What happened to the art of writing a cover letter?
A few weeks ago, I posted a job for a staff writer and it was amazing how many resumes came in without a cover letter? Did I mention this is a writing position?!
If the best writer in the tri-state area didn’t send a cover letter, it immediately went into the “no” pile. Why? In my opinion, cover letters help candidates stand out among a sea of writers with all too similar qualifications. Bachelor’s degree in writing, check. Editor of your school paper, check. Proficient in Microsoft Office and WordPress, (zzz….) check.
Cover letters are literally a different story. They prove to me that you can write and show how you organize your thoughts and tell your story. And here’s a piece of advice, if you are applying for a staff writer position and I specifically state that I want a cover letter, not writing one is just plain lazy.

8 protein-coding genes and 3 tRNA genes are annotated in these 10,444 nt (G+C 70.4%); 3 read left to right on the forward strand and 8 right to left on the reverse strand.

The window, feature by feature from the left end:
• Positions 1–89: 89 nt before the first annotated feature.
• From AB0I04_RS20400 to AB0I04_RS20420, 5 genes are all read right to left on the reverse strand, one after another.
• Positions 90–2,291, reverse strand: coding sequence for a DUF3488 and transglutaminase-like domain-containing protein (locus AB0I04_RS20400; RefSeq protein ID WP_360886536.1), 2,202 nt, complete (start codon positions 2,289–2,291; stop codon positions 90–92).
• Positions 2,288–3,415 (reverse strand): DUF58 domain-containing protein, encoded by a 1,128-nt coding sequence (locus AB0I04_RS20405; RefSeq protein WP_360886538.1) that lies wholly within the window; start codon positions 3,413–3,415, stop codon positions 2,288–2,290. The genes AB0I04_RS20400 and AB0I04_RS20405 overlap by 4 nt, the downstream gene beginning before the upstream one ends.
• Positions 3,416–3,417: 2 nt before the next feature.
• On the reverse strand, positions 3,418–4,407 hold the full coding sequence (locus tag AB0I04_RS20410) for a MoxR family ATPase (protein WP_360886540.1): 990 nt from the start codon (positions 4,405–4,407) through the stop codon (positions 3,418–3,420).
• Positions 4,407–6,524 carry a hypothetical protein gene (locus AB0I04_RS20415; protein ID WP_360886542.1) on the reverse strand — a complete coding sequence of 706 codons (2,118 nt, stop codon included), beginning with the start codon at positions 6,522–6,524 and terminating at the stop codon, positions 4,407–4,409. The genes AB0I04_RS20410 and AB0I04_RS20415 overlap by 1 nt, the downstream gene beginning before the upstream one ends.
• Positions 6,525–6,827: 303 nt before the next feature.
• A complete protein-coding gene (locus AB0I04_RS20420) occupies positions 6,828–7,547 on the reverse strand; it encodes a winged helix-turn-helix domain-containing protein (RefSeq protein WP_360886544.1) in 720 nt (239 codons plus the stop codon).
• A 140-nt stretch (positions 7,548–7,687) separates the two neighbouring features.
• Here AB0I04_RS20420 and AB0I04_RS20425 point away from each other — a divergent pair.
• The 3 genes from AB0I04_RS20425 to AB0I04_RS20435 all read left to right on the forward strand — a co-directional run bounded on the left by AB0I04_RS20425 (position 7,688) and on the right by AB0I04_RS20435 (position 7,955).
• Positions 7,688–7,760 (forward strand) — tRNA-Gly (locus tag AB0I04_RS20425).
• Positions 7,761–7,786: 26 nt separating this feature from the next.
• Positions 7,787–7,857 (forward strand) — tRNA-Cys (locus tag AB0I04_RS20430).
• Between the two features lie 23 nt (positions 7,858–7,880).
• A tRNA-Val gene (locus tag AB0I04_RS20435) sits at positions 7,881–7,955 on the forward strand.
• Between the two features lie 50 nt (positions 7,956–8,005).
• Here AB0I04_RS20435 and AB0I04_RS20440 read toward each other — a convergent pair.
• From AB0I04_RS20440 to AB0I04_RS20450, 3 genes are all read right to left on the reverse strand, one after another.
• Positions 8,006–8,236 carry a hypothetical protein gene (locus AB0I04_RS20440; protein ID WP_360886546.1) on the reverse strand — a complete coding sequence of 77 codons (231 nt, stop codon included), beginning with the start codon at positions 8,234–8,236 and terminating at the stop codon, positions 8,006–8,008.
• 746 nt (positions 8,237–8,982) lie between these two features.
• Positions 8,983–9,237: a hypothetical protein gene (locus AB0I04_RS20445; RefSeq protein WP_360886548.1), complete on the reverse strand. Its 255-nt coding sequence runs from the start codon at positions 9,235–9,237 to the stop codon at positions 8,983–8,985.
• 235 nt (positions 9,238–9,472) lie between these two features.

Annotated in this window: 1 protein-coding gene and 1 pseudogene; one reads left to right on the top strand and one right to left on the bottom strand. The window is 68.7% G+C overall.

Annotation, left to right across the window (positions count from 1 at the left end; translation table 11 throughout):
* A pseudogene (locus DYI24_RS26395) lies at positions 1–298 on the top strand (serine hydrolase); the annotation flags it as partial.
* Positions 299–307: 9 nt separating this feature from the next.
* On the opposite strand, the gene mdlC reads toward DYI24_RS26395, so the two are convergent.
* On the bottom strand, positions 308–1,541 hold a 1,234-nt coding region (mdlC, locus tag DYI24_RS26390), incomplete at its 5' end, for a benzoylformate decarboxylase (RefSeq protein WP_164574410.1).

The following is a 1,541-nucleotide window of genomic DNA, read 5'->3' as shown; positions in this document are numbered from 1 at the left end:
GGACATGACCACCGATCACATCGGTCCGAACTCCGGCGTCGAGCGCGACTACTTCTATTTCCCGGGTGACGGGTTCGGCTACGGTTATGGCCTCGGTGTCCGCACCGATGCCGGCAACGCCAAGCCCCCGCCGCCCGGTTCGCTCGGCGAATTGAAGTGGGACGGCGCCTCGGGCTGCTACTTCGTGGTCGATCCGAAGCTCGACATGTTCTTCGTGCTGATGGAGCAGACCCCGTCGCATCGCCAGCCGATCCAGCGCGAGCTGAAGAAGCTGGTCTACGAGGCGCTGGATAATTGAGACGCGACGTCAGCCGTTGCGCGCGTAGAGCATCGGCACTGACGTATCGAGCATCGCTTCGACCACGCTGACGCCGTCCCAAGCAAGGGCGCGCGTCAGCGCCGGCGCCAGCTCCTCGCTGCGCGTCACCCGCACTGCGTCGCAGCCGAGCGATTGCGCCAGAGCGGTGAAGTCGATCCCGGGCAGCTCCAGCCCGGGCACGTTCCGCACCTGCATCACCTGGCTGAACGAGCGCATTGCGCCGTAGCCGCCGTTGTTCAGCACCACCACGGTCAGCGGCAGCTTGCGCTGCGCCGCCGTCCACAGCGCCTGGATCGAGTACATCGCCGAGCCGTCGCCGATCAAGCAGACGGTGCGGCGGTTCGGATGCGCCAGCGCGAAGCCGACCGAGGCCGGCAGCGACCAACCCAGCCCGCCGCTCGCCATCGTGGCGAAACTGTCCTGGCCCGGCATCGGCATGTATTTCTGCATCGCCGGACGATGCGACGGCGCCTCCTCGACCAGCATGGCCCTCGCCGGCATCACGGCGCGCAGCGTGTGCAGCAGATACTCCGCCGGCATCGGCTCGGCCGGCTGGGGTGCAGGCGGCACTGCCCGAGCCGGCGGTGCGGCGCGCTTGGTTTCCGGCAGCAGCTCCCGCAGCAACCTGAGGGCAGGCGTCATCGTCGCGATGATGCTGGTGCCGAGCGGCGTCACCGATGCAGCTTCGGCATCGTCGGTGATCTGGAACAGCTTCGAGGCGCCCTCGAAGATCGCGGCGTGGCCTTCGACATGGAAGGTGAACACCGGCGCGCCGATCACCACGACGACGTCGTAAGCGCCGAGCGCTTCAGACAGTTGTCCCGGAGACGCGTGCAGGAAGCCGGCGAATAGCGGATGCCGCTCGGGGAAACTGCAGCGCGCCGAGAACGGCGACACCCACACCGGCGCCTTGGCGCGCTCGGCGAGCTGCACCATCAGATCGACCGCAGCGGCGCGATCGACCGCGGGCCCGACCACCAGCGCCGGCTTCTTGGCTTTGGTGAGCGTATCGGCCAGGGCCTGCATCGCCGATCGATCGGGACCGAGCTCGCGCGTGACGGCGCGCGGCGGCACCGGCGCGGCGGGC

I did a little googling on this subject and one article said that only 15% of hiring managers read the cover letter. If this is true, count me as a proud member of the minority. I read all cover letters. They give me insight into who you are as a person and a professional.
Upon further research, I found that most career advice articles tell job candidates to write a cover letter because it’s an opportunity to stand out in a pile of applicants and show that you would be a great hire. Even if the hiring manager doesn’t ask for one, sending a cover letter shows you are a motivated candidate who will go the extra mile.
And that’s what I’m looking for. A little motivation. A little creativity. A little extra effort. Is that too much to ask?